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One day recently, an interesting article from ZDNet popped up on the radar with this title, “What is malware? Everything you need to know about viruses, Trojans, and malicious software.” It sounded like a great topic for you, our readers, to further add to your understanding of life’s digital dangers.

This post will recap the article to give you a flavor of the content and let you decide if you want to read the entire piece. We think you will want to read it, start to finish. So here goes with the first nugget, the origin of the name, malware. This is simple enough, and the authors give us a clue in the article’s title. Malware is simply a contraction of the two words, malicious software. Clean and neat!

But, what is malware? It is software written for the express purpose of stealing information or causing damage to a network or individual computer. The people who develop the malware have a detailed understanding of how networks and software work. They experiment and find ways to take advantage of weaknesses in software code or hardware. A weakness goes by the name, “vulnerability,” and the action to take advantage of it is called an, “exploit.”

How is malware “delivered?” There are a variety of ways that users can become infected with malware. Most common these days is the phishing attack where the bad actors disguise an email to resemble a legitimate source. The intent is to get recipients to click links and divulge personal, organization, or corporate data. At the end of the day, someone, somewhere, has to fall for a scheme and get the “infection.” From there, it can spread further in a variety of ways, sometimes by simply sharing a file or picture.

There are so many different types of malware covered in the article; we created the following table for your convenience.

Malware type



The original infection. Code that causes the host machine to take action the user has not asked it to take like playing sounds or showing messages.


Malicious code disguised as a legitimate piece of software. Installing the Trojan’s program installs the code. Code can deactivate anti-virus programs, damage data, etc.


Runs in the background, written to evade anti-virus programs. It collects user activity data for various purposes and sends it to the bad guys.


Encrypts data on the infected machine so it cannot be accessed. Users must pay a ransom for the decryption key.

Viper malware

Code designed specifically to destroy the data on a computer or network. It may steal the data first.


Another early form of malware that moves between machines without any action by the user other than communicating with an infected computer or network.


Pop-ups that do not go away until you click through to the ad. Generally, an annoyance rather than a threat but they can be dangerous. Often contracted by visiting sites you shouldn’t.


Code that puts the infected machines under the control of a remote user. These run in the background and are used in denial of service attacks and for other purposes.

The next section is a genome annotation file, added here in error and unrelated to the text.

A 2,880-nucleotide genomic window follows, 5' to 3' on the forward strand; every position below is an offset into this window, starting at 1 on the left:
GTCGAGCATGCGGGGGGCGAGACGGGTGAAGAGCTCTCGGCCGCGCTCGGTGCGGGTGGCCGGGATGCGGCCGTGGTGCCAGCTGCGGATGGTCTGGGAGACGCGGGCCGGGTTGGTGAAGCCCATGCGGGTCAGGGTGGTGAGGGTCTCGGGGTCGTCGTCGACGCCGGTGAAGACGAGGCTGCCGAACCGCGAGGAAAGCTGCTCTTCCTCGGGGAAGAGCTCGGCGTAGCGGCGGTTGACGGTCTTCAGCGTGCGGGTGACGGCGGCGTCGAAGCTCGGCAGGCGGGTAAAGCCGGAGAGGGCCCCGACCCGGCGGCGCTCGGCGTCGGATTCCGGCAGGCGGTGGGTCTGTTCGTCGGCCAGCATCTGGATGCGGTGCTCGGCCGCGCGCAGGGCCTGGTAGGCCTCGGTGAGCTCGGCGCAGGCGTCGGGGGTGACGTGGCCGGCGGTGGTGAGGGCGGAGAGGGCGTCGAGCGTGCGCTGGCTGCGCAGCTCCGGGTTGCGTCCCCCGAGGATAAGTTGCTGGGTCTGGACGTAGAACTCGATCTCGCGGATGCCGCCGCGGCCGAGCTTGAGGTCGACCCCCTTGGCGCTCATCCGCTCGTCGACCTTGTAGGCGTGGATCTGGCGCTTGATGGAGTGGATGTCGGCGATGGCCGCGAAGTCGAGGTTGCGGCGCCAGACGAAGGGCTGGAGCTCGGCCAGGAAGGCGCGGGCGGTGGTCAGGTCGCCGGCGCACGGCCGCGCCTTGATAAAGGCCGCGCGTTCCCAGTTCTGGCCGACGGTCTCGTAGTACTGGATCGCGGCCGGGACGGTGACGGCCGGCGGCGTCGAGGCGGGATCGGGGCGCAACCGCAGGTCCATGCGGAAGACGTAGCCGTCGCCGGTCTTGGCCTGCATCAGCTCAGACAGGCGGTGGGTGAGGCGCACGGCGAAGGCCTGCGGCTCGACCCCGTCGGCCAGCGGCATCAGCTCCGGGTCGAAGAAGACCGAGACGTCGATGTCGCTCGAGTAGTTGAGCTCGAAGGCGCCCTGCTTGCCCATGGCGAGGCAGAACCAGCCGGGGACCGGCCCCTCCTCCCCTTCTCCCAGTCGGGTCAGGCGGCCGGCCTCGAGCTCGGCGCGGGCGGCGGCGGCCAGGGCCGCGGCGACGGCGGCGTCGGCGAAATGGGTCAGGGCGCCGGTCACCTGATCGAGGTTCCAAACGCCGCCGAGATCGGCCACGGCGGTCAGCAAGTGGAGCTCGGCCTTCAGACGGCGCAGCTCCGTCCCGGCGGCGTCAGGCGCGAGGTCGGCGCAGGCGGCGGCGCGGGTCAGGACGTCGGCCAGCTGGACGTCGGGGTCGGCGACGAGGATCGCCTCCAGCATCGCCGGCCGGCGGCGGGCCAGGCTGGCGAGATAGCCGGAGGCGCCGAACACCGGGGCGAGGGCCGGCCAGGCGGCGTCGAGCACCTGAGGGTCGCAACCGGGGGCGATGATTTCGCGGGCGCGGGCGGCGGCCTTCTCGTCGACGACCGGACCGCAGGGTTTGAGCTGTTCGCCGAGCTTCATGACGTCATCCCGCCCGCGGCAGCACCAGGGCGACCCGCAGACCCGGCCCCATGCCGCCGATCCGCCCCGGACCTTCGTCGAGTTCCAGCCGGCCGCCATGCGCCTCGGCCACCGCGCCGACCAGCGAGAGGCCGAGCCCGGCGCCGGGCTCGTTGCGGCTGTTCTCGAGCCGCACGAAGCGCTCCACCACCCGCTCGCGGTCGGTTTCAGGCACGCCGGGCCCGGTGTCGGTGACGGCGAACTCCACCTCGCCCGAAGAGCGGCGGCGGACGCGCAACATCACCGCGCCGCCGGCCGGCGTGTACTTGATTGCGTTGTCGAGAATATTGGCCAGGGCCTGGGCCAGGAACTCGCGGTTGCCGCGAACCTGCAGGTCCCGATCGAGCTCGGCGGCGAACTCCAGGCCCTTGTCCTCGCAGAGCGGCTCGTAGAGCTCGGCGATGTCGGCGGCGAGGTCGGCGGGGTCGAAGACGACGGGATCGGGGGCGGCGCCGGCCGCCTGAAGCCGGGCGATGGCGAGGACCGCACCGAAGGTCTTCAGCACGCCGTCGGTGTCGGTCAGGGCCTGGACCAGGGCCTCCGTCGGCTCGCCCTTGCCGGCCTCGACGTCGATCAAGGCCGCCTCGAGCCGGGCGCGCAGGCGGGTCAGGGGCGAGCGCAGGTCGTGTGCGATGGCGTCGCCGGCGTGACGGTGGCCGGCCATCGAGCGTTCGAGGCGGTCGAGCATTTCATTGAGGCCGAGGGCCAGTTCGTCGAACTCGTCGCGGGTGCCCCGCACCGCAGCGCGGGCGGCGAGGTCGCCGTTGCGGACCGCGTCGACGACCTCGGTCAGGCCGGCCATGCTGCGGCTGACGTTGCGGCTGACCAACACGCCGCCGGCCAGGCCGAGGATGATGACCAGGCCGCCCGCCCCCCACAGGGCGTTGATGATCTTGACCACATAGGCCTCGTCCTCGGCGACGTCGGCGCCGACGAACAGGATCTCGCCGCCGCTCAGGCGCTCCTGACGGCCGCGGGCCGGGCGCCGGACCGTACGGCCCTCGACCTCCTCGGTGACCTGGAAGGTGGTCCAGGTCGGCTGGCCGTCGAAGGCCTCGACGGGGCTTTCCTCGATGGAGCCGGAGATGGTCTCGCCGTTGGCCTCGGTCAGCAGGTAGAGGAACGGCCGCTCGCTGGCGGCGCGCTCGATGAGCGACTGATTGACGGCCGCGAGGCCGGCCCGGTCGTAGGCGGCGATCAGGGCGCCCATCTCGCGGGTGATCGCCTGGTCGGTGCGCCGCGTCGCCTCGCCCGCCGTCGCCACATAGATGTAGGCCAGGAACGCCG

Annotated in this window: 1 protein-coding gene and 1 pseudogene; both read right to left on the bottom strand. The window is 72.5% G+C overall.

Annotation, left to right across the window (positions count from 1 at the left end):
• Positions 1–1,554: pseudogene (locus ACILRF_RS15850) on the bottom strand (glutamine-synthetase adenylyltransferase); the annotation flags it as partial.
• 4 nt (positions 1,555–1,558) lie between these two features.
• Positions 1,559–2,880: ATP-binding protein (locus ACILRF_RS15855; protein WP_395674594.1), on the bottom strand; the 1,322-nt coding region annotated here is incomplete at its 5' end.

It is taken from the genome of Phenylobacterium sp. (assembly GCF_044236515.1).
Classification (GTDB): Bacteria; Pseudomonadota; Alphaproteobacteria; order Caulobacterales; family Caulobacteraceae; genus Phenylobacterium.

Cryptocurrency miner

Hijacks your computer to mine cryptocurrencies for the bad actors. The main effect is your PC slowing way down.

File-less malware

This sounds like the hacking approach movies make famous. The bad guys take advantage of vulnerabilities in systems to install files and scripts using software processes trusted by the system. Very nasty business because they are very hard to find and defend against.

Mobile malware

Bad software on your smartphone that can steal your data, track your location, monitor communications, and use your services.

Android malware

Malware that targets devices running the Android OS. They can plant infected apps in the Google Play store and use other tricks to have users download and install these apps.

Internet of Things

The IoT is a growing target for bad actors. We wrote about a casino being hacked via an aquarium thermostat. Security of these devices is poor and provide openings for hackers to exploit. Be alert when using these devices.


How do you protect yourself and your data from the unwanted attention of malware? Here’s our list of things everyone who ventures online must do.

  • Install, and keep updated, a good anti-virus software package. Run it regularly. Set it to scan files you download before opening them, just in case.
  • Patch everything; you’re OS, your software, your apps, as soon as the patches are available.
  • Don’t click links in emails, especially from governmental, financial, and other reputable “looking” sources. Go to the site and log in to see if any action is needed.
  • Don’t give your info to a person offering to share millions with you. Ever.
  • If you find a USB drive, never plug it into any computer. This is a popular method of spreading malware.
  • Stay alert when online, browsing, shopping, reading email, etc. Resist anything that looks too good to be true.

And, when it comes to securing your communications, trust CRIP.TO. Our unique solution of hardware, software, and stack of services are engineered to give you the best end-to-end encryption solution available outside of government and military agencies. In a democratic society, you deserve the freedom to communicate fearlessly. With CRIP.TO, you can. Check out the rest of our site to learn more.

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